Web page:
New approaches to wild dog control

Beef Central, 13/10/2014

dingoes wild dogs 2 - CopyAustralia’s armoury for wild dog control is becoming more effective, targeted and humane with the development of better strategies and tools to minimise stock attacks.

National Wild Dog Facilitator Greg Mifsud, of the Invasive Animals CRC, which is part-funded by MLA, said producers were gaining ground, with more communities embracing broad-scale control strategies hinging on how dogs use the environment, rather than on who owns the land or whose stock are being attacked.

“The ‘nil tenure’ message is spreading and more farm communities are using control strategies that embrace larger areas – reflecting the distances dogs can travel – that involve state and private landholders and utilise the most effective tools for the situation,” he said.

“Experience has taught us there is no point one producer trying to act in isolation – all that does is move the problem somewhere else, often temporarily. In some instances, under-resourced and poorly coordinated control programs have actually increased stock attacks.”

The CRC has also invested in community engagement research aimed at improving how community-led wild dog control programs can best be implemented and coordinated, and how to deal with the issue’s often emotive coalface.

“This is a whole new approach compared to how we’ve worked in the past, and it eliminates the top-down style of disseminating information to producers,” Greg said.

“The focus is on information sharing and working collectively.”

Greg said there were successful broad-scale programs, such as the South Australian pastoral zone’s Biteback program and the Wild Dog Watch group in western Queensland.

“Wild Dog Watch has a full-time, funded coordinator who oversees and integrates control programs across 13 shires, which cover almost two-thirds of Queensland,” he said.

The National Wild Dog Action Plan, released in July, conservatively estimated wild dogs cause production losses of up to $60 million a year and pose a risk to at least 14 types of native mammals, reptiles and birds.

Simon Humphrys, the Invasive Animals CRC Project Leader Land Pests, Commercial Products, said most communities affected by wild dogs were getting much better at working together and choosing the right tools to achieve the best control outcomes, while minimising effects on non-target species.

“During the life of this CRC (2012–2017), we’ve got a range of new tools to bring on to the market that will improve those outcomes even more,” he said.

“However, there are registration requirements to be addressed before products can be commercialised, so that will influence when they will become available.”

In the pipeline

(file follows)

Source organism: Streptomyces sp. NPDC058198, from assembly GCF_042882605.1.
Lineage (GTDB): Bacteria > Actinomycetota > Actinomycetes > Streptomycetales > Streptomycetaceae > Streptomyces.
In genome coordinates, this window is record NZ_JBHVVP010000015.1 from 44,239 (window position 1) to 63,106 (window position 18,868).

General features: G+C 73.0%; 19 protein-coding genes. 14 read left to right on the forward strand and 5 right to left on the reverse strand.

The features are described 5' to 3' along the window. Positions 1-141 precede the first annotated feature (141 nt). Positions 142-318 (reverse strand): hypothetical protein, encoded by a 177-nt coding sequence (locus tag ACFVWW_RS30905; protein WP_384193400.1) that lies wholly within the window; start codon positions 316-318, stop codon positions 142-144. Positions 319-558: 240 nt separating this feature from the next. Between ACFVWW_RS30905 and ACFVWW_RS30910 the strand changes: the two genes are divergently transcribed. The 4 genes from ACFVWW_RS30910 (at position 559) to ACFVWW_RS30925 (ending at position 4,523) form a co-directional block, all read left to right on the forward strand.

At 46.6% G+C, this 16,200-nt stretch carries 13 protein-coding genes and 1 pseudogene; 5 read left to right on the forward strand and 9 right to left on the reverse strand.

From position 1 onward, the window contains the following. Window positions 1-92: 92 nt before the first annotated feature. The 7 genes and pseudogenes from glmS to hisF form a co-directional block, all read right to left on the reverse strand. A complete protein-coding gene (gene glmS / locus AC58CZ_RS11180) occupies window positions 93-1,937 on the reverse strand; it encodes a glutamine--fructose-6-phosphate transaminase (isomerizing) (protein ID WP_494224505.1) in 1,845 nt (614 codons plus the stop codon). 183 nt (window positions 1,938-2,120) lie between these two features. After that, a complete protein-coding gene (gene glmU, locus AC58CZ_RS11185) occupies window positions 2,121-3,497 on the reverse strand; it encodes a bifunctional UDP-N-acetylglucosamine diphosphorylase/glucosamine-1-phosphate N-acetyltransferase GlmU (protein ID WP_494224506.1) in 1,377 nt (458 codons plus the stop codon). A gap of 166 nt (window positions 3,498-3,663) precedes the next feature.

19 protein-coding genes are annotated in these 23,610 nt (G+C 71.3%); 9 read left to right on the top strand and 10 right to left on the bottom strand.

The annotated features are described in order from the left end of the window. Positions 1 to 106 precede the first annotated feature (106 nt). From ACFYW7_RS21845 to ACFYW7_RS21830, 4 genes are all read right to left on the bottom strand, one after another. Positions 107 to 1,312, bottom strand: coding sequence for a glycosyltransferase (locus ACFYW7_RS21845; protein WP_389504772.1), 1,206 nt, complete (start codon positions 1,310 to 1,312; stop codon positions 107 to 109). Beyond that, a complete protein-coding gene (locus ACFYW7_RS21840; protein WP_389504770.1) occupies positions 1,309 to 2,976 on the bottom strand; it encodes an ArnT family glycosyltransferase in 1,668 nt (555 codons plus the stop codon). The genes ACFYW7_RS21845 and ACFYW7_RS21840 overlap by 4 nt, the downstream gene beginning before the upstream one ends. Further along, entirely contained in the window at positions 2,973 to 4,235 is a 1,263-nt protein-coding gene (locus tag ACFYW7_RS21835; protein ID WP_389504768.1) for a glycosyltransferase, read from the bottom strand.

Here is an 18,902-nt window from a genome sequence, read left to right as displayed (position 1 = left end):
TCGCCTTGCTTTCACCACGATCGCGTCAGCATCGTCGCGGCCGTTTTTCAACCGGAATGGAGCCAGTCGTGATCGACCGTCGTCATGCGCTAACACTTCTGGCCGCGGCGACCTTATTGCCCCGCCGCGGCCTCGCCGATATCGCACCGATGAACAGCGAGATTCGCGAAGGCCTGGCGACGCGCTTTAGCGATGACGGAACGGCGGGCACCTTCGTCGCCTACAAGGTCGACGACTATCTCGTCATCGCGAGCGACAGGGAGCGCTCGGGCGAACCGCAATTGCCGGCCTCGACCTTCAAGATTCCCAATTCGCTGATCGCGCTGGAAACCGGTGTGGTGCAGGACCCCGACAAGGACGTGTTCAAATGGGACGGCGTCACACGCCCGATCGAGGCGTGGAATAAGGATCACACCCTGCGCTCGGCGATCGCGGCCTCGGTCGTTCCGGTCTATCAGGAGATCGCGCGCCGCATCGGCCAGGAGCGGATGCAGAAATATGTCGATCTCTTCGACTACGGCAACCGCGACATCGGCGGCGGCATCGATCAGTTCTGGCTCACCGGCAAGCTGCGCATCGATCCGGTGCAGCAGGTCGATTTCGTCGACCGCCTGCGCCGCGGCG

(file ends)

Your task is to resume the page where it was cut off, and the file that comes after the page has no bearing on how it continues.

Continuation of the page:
Blue Healer – An intravenous injectable, this antidote to PAPP is already available, but only to veterinary surgeons. The CRC, with support from ABARES, is developing another product – most likely a suppository – for dog owners to treat accidently poisoned animals. It will be released at the same time as PAPP poison and baits. 

Canid Pest Ejector (CPE) – Successfully used in the US for 60 years controlling coyotes, the CPE is a stationary device that delivers liquid 1080 when a dog or fox bites or pulls on the bait head. Ejectors are considered safe for most non-target species because a certain pull force is required to activate them and their immobility makes them suitable for use in populated areas and national parks. The poison is protected from the weather, so baits remain active for longer. Invasive Animals CRC partner, Animal Control Technologies, is applying to the APVMA for its registration and it could become available in Australia as early as next year.

Lethal trap devices – Developed by the CRC and its partners Connovation in New Zealand and NSW Department of Primary Industries (DPI), this product will improve the humaneness of leg hold traps. The device is essentially a bubble of PAPP, fixed to the trap jaws. As the animal chews at the jaws, the nipple is punctured and the animal quickly becomes unconscious and death occurs within 60 minutes.

Computer-assisted technologies – The CRC, with its partners, NSW DPI and the University of New England, is working on electronic solutions that can be used to automate the real-time detection and monitoring of wild dogs, including individuals from their facial features via remote tools. In the future, automating bait delivery could be possible from a device that recognises the target pest. Smartphone technology could also be applied to warn producers of troublesome dogs on their perimeter.

Dog action 

The National Wild Dog Action Plan, Australia’s first national framework to promote and support community driven action for landscape-scale wild dog management, was launched at Armidale, NSW, in July. MLA was on the national plan’s development project steering committee and attended the launch. Read the National Wild Dog Action Plan at au/national-wild-dogs-action-plan

Source: MLA


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  1. Natasha Wing, 14/10/2014

    It would be fantastic to see this approach on pigs as well!

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